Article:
- There are plenty of words in the English language that are spelled the same but have completely different meanings.
- A baseball bat and the nocturnal animal bat are considered a homonym because they are spelled and sound the same but have different meanings.
- An airy wind and to wind down are homographs, as they are spelled the same way but they are pronounced differently and mean different things.
People most get tripped up on words that are too similar. When words are spelled the same and sound the same but have different meanings, then they are called homonyms. When they are just spelled the same but sound different and have different meanings, then they are homographs.
Here are some of the most popular homonyms and homographs in the English language.
When used as a noun, a bat could be a winged, nocturnal animal or a piece of sporting equipment used in baseball. It can also be used as a verb when a player goes up to bat during a baseball game.
When used as an adjective, “compact” means small, but when used as a verb, it means to make something smaller. It can also be used as a noun when talking about a small case for makeup.
As a noun, “desert” is a dry, barren area of land where little rain occurs. When used as a verb, the word means to abandon a person or cause.
The word “fair” has a few meanings when used as different parts of speech. When used as an adjective, it can describe someone as agreeable, but it can also describe someone who has light skin or hair. As a noun, a “fair” is typically a local event that celebrates a certain person, place, or historical moment.
“Lie” could mean to lay down and to tell something untruthful when used as an adjective. If used as a noun, it is a false statement.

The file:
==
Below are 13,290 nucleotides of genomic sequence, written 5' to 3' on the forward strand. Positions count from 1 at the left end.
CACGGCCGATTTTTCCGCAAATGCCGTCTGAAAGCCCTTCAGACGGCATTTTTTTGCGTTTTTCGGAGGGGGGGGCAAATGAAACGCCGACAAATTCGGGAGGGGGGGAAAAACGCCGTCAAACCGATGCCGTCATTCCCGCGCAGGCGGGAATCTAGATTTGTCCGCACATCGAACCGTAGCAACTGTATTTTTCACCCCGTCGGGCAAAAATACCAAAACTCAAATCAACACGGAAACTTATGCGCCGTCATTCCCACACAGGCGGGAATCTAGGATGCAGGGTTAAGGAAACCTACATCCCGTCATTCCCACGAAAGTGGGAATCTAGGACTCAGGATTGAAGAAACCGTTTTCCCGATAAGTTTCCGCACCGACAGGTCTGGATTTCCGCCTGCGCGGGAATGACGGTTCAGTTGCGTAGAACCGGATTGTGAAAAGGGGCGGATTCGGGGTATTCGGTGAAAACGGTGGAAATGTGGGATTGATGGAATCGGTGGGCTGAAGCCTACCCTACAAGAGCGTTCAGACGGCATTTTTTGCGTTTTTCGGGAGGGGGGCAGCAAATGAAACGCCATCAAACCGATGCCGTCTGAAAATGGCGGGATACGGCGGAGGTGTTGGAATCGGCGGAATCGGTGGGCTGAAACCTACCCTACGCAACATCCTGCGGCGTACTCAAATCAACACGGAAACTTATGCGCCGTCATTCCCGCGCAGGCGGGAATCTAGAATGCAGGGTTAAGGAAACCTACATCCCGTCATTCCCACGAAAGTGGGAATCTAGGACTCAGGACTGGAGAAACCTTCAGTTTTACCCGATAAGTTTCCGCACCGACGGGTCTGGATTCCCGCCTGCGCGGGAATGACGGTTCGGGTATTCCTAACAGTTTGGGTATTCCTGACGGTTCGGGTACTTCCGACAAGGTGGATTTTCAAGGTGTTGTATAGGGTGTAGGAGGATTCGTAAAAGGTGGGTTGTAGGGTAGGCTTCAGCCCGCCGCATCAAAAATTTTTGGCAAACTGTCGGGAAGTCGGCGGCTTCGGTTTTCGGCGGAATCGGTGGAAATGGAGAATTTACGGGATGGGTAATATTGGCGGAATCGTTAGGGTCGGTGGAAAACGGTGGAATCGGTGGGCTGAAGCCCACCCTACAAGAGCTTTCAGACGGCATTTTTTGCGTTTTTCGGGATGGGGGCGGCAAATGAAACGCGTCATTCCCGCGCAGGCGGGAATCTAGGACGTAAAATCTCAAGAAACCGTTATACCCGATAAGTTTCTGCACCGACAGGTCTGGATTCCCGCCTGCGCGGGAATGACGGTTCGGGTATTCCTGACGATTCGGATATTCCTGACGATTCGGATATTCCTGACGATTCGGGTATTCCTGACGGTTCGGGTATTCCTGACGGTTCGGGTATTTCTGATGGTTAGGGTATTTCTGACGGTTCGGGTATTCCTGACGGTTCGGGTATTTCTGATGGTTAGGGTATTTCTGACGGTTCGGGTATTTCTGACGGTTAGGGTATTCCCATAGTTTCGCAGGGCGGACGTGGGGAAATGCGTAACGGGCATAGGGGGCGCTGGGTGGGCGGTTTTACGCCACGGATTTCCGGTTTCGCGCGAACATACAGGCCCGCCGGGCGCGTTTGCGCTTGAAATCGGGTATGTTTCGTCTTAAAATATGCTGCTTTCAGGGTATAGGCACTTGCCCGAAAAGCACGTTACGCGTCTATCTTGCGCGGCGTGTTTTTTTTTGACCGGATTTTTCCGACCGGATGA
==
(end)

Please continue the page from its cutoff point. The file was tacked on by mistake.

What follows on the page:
The word “lead” could be the verb that means to guide someone or something, while the noun version of the word pertains to the metal.
The word “minute” can be a measure of time or a measurement of how small something is.
To decline or accept something is the verb form of “refuse,” while garbage is the noun form.
The word “project” has several meanings as a verb. It could mean to plan, to throw, or to cast an image on a surface. As a noun, it is a task or piece of work.
Like the word “minute,” “second” is another measurement of time, while it can also denote the placement of something after the first.
The word “fine” has several meanings, including two different adjectives. First, it can be used to describe something as high quality and second, it can describe something especially thin. As a noun, “fine” means a payment for a violation.
When pronounced slightly differently, the word “entrance” has multiple meanings. As a noun, an entrance is a point of access and entry. It could also be used to describe a dramatic arrival, like a bride at her wedding. However, as a verb, to entrance means to bewitch and delight.
The verb form of “clip” can actually get quite confusing. The word can actually mean to cut something apart or to attach together. The word even has a noun form, which is an object that helps attach two things.
To overlook means to fail to notice something, but when the word is used as a noun, it is a place where you can look down and see from a higher vantage point.
“Consult” is another one of those tricky words that have two different meanings and they are opposites of each other. “To consult” can mean to seek advice or to give professional advice.
As a noun, a “row” means a fight or disagreement. It could also refer to how something is organised into a line. As a verb, “to row” means to propel a boat forward.
As a noun, “discount” is a reduction in price and can also be used as a synonym to “on sale.” But when used as a verb, the word means to underestimate someone or something and give them no value.
A subtle difference in pronunciation completely changes the word “wind.” It can refer to a flow of air or it can mean to turn.
When used as a noun, “contract” is a written or verbal agreement, but when used as a verb, it means to acquire or to get.
As a noun, an “object” is anything that you can see or touch. It could also be a synonym to a “goal.” When used as a verb, it means to express your disapproval – typically used in courtrooms.
Visit INSIDER’s homepage for more.
- Read more:
- 22 phrases Americans say that leave foreigners completely stumped
- Here’s how many people in each state speak a language other than English at home
- Here are the most mispronounced words of 2018
- 14 words and phrases you’ll only hear in the Northeast
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